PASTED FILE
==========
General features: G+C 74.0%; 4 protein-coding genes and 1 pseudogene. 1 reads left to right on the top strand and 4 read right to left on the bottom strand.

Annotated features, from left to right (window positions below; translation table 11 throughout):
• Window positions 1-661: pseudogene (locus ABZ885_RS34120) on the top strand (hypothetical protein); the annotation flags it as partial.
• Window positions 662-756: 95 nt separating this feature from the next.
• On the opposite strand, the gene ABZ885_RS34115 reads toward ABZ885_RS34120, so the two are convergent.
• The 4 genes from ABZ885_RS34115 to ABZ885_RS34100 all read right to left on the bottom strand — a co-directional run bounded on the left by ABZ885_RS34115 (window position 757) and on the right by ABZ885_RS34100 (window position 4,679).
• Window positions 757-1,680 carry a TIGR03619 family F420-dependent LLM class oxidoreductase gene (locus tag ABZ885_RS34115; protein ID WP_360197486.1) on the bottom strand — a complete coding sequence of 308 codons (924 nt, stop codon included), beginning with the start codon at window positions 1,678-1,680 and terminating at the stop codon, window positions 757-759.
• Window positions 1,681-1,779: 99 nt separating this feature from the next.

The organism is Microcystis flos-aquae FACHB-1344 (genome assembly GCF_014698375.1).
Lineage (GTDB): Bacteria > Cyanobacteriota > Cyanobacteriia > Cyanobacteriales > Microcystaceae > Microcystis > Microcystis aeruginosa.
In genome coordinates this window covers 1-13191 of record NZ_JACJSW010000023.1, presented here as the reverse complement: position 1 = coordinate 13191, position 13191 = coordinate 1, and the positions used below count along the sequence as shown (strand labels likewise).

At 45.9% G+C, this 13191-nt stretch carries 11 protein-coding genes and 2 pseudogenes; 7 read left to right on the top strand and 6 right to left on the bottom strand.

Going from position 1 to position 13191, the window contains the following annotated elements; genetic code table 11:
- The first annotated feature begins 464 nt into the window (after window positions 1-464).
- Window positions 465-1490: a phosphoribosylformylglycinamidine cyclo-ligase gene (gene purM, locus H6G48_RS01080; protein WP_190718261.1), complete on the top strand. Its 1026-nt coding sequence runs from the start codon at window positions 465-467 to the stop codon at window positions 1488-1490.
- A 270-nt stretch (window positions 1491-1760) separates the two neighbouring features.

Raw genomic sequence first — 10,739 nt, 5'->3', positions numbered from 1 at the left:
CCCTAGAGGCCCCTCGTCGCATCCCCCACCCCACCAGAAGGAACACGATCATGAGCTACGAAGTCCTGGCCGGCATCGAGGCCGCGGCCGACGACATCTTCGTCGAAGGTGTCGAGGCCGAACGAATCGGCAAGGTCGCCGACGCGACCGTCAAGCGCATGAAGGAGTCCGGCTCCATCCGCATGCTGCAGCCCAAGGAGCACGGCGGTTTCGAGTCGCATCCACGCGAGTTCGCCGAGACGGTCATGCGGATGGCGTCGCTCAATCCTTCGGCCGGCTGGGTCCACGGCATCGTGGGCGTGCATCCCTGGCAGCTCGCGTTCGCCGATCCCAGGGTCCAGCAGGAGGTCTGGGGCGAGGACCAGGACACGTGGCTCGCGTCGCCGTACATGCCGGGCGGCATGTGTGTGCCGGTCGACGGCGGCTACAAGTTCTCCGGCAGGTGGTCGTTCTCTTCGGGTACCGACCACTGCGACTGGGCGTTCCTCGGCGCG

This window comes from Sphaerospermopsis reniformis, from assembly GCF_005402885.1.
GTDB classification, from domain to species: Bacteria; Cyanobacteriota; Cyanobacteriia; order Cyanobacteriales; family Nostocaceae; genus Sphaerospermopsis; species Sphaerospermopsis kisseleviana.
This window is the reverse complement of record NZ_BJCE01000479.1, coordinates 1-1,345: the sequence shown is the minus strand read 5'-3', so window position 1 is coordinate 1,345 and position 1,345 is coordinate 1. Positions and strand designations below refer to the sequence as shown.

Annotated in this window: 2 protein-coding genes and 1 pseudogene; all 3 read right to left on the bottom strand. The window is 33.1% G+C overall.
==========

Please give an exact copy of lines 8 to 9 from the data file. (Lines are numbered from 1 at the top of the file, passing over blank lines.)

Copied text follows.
• Window positions 1,681-1,779: 99 nt separating this feature from the next.

The organism is Microcystis flos-aquae FACHB-1344 (genome assembly GCF_014698375.1).